April Knight, the adventurous nurse from North Carolina, arrived in York Factory on Hudson Bay on Tuesday, August 5th. April left Sawbill Lake in Tofte on May 17th.
She paddled solo to Winnipeg. From there, she rode on a supply barge to Norway House on the north end of Lake Winnipeg. From Norway House, she joined another group of paddlers on the Mackenzie and Hayes Rivers for safety in the big rapids on those remote rivers.
April will be hanging around Cook County for awhile after she travels back from York Factory, so hopefully she will schedule a public slide show of her adventure.
I had the pleasure of guiding two rock stars for a paddle on Sawbill Lake this week. Dessa is a hip hop performer with the Doomtree Collaborative based in Minneapolis. She is not only internationally famous for her music, but is also a published author, newspaper columnist and radio host.
Ben Burwell is a well known songwriter, performer, guitarist and member of the popular Twin Cities band Taj Raj.
The two were in the West End for a performance at Papa Charlie’s in Lutsen, where they play at least twice a year. They’ve become big fans of the West End and are slowly sampling all the outdoor activities that we have to offer up here.
I must say that they are delightful people to hang out with. They asked good questions, are sparkling conversationalists and just genuinely nice people. Hopefully, they’ll be regular visitors for many years to come.
There are a couple of fun upcoming events at the Clair Nelson Center in Finland. On August 20th, the next cooking class with Tracy Jacobsen will be held. This class will feature red meat entrees. There is a small charge for the class.
On August 29th, there is an Asian Dinner fundraiser at the Clair Nelson Center. It will include, among other things, peanut steak stir fry, Asian barbeque pork, jasmine rice, manchow soup and five spice chocolate cake. It makes me hungry just talking about it.
Sign-up for both events can be done by calling the Clair Nelson Center at 218-353-0300.
This week’s blueberry report is that the blueberries are ripe, plump, plentiful and can be found everywhere. The picking season is now fully underway and the yields have been among the best I’ve seen in my 58 years in the West End. Everyone’s secret spot is producing, but if you are a beginner, just go to any of the areas that experienced forest fire in the last ten years and you can’t go wrong.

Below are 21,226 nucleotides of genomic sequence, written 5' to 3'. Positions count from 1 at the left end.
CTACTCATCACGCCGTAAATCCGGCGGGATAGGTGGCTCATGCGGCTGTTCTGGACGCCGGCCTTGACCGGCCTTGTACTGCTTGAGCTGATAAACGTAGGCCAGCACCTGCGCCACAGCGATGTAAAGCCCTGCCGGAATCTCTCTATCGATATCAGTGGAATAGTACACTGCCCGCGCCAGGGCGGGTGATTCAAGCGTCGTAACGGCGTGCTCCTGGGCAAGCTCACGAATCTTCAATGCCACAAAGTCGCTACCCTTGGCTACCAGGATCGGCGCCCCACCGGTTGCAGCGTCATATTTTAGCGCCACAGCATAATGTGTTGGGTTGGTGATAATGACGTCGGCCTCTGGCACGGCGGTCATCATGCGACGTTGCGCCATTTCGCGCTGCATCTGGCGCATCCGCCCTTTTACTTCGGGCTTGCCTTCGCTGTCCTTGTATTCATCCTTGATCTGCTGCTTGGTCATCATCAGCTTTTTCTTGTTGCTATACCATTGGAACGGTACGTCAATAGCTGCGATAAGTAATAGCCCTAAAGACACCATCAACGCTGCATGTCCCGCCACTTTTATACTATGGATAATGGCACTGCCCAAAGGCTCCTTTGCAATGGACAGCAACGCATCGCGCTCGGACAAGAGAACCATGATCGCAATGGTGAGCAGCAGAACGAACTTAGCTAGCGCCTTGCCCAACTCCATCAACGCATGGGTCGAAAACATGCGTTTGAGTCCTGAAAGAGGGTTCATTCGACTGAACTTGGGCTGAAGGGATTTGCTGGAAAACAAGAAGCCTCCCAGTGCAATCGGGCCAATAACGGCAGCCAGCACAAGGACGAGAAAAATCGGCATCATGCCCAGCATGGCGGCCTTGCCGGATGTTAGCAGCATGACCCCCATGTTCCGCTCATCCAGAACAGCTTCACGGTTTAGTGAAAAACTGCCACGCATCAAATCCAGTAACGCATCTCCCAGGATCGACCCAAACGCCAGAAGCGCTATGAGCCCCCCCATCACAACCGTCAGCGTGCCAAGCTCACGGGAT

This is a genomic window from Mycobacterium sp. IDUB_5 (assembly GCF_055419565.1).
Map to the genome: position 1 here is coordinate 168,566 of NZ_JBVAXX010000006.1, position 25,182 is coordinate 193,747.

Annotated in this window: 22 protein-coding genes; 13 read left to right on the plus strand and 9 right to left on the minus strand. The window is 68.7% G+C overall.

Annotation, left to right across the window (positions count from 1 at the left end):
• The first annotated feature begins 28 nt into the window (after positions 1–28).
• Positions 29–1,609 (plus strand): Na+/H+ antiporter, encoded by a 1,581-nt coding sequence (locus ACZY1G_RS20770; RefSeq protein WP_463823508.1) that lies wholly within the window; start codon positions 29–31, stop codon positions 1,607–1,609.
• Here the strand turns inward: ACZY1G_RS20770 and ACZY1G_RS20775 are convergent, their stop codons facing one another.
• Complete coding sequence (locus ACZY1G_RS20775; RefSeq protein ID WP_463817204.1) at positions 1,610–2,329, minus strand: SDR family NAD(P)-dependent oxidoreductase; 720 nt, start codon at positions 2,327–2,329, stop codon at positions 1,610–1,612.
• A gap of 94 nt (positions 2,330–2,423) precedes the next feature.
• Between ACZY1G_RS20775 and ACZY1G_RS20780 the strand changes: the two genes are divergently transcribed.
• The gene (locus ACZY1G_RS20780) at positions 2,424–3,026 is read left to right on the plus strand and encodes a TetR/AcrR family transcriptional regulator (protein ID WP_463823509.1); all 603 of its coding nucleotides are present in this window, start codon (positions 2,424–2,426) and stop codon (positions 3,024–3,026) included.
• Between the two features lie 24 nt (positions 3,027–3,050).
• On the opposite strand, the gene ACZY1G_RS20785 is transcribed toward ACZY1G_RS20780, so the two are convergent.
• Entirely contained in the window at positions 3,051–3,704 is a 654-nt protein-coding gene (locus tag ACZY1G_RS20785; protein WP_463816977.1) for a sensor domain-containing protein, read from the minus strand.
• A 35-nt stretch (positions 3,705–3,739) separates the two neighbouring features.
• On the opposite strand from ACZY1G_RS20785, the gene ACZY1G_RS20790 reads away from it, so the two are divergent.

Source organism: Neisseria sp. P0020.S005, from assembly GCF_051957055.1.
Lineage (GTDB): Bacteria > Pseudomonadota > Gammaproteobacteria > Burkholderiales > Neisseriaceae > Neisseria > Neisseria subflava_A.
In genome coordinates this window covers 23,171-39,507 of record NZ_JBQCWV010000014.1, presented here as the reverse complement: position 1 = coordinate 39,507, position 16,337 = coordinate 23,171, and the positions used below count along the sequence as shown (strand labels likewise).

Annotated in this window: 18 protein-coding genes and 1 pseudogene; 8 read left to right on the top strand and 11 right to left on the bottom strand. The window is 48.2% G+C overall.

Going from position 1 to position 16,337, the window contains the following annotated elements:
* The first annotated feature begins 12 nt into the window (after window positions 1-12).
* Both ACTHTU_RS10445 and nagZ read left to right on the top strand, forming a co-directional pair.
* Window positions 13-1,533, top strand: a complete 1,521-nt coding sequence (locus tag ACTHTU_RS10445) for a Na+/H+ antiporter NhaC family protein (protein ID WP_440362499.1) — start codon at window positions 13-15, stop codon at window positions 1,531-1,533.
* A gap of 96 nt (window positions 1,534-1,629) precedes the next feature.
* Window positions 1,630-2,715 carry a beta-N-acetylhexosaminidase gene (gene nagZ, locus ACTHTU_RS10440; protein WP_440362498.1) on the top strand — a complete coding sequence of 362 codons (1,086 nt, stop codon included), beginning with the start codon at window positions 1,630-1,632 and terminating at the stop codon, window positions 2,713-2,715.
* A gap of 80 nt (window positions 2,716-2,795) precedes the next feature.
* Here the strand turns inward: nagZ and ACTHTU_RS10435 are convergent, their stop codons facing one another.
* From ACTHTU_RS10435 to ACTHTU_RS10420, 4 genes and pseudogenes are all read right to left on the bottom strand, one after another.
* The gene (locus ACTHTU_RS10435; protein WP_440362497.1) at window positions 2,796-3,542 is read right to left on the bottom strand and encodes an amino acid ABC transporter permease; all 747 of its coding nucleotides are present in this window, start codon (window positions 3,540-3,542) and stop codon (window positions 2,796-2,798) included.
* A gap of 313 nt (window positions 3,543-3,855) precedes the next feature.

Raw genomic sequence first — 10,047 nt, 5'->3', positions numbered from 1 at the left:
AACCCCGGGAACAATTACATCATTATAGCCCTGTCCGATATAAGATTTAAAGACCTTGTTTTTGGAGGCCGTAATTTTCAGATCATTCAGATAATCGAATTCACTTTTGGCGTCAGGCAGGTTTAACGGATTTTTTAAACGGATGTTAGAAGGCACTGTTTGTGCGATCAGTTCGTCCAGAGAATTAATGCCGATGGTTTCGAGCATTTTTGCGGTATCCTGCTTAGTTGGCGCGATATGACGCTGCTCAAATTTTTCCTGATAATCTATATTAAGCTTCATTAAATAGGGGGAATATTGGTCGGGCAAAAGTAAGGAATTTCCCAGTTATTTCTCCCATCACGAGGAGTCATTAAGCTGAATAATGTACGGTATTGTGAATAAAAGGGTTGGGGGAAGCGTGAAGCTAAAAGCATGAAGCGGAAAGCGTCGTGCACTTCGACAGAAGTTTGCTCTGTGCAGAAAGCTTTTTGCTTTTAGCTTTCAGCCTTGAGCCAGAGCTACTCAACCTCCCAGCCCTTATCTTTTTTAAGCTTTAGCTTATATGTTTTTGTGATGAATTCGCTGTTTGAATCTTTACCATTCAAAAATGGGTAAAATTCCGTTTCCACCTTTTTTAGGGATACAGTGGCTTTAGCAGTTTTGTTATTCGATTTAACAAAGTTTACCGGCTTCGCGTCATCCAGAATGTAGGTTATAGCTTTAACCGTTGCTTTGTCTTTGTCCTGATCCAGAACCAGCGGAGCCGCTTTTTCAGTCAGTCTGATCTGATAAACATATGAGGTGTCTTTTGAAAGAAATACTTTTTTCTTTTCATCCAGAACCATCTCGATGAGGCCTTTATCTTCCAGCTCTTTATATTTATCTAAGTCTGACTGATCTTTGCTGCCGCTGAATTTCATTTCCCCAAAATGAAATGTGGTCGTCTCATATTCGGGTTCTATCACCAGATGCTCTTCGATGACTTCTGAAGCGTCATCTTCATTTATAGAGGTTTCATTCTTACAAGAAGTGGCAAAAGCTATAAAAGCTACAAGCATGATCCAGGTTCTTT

We are at the front end of the prime season, so you have at least two – and probably closer to three – weeks to get your annual supply of delicious fruit. I have learned from experience though that the early berries are the sweetest, so I give you permisson to leave work right now and go picking.
There are two teenage sisters who are staying in the Sawbill Campground this week. They’ve been camping at Sawbill every year since they were born, as their mother did before them and their grandparents before them.
The entire family is nuts for fishing and have become acknowleged experts on all the lakes in the Sawbill area. The sisters are very serious about fishing and are carrying the family expertise into the next generation with aplomb.
I was chatting with them last year and they volunteered one reason they enjoy fishing so much. They admitted that they tend to argue with each other almost continuously, but they never fight when they are fishing. When I asked why, they looked at me like I was dim witted and said, “We can’t argue while we’re fishing because it would scare the fish!”
That is the best argument for world peace that I’ve ever heard.